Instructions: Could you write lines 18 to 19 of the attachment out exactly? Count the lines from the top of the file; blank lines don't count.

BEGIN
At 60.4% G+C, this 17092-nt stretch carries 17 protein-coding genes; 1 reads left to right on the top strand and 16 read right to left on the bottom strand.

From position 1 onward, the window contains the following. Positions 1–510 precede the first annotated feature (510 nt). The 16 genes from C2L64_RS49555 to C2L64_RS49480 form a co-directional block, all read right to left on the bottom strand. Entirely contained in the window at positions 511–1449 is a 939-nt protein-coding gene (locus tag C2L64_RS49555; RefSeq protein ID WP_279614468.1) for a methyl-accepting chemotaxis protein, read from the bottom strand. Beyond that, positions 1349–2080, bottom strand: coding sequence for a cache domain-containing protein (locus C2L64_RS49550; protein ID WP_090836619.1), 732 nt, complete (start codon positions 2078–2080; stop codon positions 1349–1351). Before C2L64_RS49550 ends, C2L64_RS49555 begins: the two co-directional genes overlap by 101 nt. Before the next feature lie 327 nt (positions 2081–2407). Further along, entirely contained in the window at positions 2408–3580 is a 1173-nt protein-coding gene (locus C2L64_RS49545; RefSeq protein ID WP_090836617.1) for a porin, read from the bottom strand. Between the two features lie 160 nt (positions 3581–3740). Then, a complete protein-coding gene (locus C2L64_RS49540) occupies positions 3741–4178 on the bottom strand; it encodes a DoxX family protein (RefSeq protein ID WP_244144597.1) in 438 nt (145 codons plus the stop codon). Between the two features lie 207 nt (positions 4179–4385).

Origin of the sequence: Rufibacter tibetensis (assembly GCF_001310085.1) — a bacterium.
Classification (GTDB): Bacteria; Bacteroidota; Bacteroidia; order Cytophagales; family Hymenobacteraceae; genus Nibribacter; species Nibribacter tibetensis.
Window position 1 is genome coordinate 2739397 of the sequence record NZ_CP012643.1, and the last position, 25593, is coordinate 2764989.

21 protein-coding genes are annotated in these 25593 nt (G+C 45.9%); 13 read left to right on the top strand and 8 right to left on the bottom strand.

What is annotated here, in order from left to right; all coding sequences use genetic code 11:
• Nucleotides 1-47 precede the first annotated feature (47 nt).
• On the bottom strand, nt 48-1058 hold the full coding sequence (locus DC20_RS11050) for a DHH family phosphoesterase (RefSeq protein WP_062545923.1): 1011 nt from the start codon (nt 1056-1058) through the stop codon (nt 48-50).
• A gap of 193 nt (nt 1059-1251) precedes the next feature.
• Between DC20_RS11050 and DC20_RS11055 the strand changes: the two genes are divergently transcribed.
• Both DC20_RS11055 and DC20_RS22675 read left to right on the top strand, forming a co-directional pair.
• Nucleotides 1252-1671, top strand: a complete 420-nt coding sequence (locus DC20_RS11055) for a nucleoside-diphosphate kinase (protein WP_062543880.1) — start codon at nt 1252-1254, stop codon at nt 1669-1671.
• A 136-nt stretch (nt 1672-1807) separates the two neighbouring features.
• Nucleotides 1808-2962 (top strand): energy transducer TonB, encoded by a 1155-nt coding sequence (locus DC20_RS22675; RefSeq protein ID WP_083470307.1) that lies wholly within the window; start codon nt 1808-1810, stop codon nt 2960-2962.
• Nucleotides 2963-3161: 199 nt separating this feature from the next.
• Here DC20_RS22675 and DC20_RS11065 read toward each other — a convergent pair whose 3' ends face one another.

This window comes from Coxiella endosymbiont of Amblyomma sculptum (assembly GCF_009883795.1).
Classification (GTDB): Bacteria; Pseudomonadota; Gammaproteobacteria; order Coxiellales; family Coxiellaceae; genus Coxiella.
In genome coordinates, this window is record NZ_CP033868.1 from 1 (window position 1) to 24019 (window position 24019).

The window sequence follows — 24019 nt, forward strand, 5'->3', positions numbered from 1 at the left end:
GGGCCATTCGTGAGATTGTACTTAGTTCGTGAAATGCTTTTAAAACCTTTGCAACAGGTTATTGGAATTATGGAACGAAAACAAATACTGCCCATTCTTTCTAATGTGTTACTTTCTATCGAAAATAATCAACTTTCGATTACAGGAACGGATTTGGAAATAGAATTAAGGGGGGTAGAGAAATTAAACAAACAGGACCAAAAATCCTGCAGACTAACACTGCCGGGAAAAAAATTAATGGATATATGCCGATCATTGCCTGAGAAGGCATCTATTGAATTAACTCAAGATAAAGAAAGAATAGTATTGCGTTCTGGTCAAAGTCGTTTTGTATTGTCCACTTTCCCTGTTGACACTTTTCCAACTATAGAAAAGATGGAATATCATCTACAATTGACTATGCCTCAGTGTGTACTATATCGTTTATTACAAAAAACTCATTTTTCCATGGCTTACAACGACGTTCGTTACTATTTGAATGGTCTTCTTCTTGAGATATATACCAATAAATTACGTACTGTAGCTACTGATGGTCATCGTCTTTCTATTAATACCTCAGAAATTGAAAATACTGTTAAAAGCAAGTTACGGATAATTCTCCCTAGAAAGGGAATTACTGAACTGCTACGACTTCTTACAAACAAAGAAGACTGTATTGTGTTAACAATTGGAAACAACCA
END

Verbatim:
This window comes from Coxiella endosymbiont of Amblyomma sculptum (assembly GCF_009883795.1).
Classification (GTDB): Bacteria; Pseudomonadota; Gammaproteobacteria; order Coxiellales; family Coxiellaceae; genus Coxiella.